Darwin's Songbirds Appeal
As 2012 draws to a close we would like to thank you wholeheartedly for supporting us for another year, especially at a time when there are so many other demands on your time and generosity. We have achieved so much but here are some highlights that would not have been possible without your support.
One of our major successes this year has been the successful breeding of the Madagascar pochard at our captive breeding facility in Antsohihy. The birth of eighteen ducklings in April represents an incredible step forward in the fight to save the pochard from extinction. Seven years ago, people thought this bird was already extinct and yet the discovery of one small population and now the arrival of these ducklings have led to real hope that these birds can one day flourish again.
Our work with the world’s most threatened tortoise, the ploughshare tortoise, continues and the discovery of baby tortoises born in the wild earlier this year has given us hope that this species is on the road to recovery. We still face huge challenges but by working alongside the Malagasy government and the international conservation community to protect the tortoise’s habitat and halt the illegal pet trade, we believe that we can have a positive impact on the future of this species.
As the direct result of our autumn appeal we will, next spring, start rebuilding our Telfair skink hatchery in Mauritius, to enable incubation of our precious eggs and protect the small hatchlings from predators. This little lizard is a vital link in the chain in supporting the Mauritian islands’ ecosystems and through our work we will prevent another species from following the way of the Dodo.
Looking ahead to next year we are focussing on our work in the Galapagos to save the critically endangered Floreana mockingbird. In partnership with The Galapagos Conservation Trust, the Charles Darwin Foundation and Galapagos National Parks, we have launched a new effort to restore this species to its home island of Floreana.
We hope that having read more about this songbird and the threats it faces, you will want to help us in our fight to save this songbird from extinction. Please make a donation today – even a small amount will make a big difference. Thank you.
We wish you a joyous festive season and a very happy and healthy New Year.
Dr Andrew Terry
Head of Conservation
The Galapagos Islands are an archipelago of volcanic islands distributed around the Equator, 972 km off the coast of Ecuador. The songbirds of the Galapagos played an important role in Charles Darwin’s development of the theory of evolution by natural selection.
There are around 20 native species of songbird found on the Galapagos, however, several of these species, including the vermilion flycatcher (pictured on the front of this card) are in decline. Sadly, the birds are threatened by a range of factors including: bot fly parasites [which may kill entire broods of nestlings], predation from introduced species such as rats and cats, as well as habitat loss through human activity.
Scalesia forest is a key habitat for songbirds, but only one per cent of the original Scalesia forest now remains on Santa Cruz, while none is left on San Cristobal and only small fragments remain on Floreana, Santiago and Southern Isabela. Songbirds also suffer from reduced food sources and nest sites owing to loss of their habitat. Recent research on Santa Cruz reveals that at least six of Darwin’s finches underwent a dramatic decline between 1997 and 2010.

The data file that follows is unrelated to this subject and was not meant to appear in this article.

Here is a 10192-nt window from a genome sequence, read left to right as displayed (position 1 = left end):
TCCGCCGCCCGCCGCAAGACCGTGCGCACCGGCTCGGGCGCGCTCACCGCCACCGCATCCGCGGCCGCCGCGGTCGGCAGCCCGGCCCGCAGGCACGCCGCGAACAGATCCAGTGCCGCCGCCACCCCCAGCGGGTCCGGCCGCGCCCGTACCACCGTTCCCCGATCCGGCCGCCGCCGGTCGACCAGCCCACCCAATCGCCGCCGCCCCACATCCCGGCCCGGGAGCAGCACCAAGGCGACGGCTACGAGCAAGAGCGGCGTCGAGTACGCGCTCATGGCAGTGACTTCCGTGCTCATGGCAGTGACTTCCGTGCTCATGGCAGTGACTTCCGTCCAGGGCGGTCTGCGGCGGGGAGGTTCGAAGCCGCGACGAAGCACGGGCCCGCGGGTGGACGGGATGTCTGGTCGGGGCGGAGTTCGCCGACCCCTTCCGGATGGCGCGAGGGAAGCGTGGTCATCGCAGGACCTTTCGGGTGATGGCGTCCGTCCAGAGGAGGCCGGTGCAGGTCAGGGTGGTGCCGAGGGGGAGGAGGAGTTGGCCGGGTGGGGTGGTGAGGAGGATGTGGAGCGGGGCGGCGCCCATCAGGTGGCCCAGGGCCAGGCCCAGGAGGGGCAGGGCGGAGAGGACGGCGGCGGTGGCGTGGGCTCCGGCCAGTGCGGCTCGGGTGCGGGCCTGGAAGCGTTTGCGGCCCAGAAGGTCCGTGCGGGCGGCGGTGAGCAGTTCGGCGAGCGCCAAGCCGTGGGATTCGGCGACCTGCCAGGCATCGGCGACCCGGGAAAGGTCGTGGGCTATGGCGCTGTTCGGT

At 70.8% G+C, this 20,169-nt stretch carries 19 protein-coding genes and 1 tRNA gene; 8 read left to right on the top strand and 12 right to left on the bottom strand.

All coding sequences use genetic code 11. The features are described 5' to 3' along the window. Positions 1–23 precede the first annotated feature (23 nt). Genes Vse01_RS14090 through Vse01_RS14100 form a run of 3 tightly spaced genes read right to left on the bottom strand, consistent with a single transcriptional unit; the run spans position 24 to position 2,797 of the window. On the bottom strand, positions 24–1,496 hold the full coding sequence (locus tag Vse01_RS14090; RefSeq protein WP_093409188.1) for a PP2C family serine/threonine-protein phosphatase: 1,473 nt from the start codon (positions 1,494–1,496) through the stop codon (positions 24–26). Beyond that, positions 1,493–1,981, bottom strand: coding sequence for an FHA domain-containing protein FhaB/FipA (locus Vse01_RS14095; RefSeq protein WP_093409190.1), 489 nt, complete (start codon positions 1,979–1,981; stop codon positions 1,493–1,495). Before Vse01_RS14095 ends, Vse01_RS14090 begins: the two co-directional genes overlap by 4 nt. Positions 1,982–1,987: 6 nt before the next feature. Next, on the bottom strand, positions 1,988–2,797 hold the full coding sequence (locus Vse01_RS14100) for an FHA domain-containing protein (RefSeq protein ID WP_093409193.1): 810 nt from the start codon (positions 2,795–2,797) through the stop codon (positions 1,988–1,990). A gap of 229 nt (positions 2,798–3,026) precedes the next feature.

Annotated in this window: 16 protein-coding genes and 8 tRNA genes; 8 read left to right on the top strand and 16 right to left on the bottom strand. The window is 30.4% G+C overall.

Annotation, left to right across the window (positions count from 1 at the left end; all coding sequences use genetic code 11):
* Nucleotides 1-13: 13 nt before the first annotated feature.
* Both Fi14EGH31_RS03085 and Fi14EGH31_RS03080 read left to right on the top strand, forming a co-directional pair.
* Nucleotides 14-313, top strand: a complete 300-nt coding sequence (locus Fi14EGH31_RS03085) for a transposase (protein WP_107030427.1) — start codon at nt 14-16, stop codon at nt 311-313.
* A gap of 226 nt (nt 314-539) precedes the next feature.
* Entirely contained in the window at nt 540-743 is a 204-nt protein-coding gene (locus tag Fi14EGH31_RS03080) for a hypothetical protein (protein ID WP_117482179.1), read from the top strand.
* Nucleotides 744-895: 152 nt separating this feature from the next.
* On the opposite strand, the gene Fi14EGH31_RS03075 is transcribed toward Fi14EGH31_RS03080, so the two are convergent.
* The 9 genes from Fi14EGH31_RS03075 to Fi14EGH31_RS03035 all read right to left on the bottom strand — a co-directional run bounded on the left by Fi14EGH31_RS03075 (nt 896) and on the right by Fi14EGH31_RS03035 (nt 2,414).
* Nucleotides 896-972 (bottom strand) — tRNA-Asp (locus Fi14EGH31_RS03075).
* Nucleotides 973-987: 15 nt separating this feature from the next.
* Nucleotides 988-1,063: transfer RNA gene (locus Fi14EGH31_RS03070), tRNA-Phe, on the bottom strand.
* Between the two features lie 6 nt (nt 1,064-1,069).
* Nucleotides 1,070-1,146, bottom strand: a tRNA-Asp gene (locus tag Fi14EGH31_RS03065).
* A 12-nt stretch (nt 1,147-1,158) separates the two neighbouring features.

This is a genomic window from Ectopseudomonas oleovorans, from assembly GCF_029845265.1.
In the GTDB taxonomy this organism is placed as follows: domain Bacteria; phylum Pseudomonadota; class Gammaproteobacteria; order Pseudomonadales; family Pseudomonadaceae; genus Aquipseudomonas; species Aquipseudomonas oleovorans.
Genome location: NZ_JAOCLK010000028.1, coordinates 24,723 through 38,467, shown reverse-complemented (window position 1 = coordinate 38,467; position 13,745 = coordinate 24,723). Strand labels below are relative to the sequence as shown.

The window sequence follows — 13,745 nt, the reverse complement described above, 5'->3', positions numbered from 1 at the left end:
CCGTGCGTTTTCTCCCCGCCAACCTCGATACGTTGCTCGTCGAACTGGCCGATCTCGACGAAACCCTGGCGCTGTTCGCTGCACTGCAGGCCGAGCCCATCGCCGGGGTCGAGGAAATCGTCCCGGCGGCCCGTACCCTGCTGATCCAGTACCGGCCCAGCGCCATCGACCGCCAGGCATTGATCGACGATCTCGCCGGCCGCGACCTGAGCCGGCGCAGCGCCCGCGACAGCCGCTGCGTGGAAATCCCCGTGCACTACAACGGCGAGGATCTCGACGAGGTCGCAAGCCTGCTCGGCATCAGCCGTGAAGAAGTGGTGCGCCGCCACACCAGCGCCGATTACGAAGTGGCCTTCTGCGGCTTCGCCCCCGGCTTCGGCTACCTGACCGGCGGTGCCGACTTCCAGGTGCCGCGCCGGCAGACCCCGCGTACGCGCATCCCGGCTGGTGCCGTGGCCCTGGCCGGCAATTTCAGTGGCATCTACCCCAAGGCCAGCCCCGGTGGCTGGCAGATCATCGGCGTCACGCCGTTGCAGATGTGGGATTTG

The mockingbirds of the Galapagos are thought to have been the key inspiration for Darwin’s theory of evolution. There are four types of mockingbird: Española, Galapagos, San Cristobal and the Floreana mockingbird. Sadly, the Floreana mockingbird is now one of the rarest birds in the world.
Although the Floreana mockingbird was recorded as being common on Floreana in 1835, it was probably extinct on the island by 1888. It currently remains only on two tiny islets: Champion and Gardner, making this species Critically Endangered on the IUCN Red List.
This bird’s extinction from Floreana is believed to have been caused by a number of factors
including hunting, predation by introduced species (such as black rats and cats) and the loss of its favoured nesting and food source, the prickly pear cactus, caused by goats and donkeys.
The population is currently estimated to be just 63 individual birds on Champion and 300 to 400 on Gardner. With such shockingly low numbers, this species’ very survival is threatened.Without an immediate and concerted effort to effectively manage and protect the Floreana mockingbird, it may become extinct on the Galapagos Islands.
Since 2007 the Galapagos Conservation Trust and Durrell have been working in collaboration with the Charles Darwin Foundation and the Galapagos National Park Service to save the Floreana mockingbird, with the aim of reintroducing the bird to Floreana Island. This is ultimately the only hope for the survival of this species, as the two tiny islets that make up its only present habitat are too small to support viable populations. A key stage towards reintroduction will be restoring the island to ensure that sufficient native habitat is in place for the mockingbirds. This will be achieved by reducing the number of introduced species, strengthening strict quarantine rules and also supplementation of cactus forests as a key feeding and nesting resource.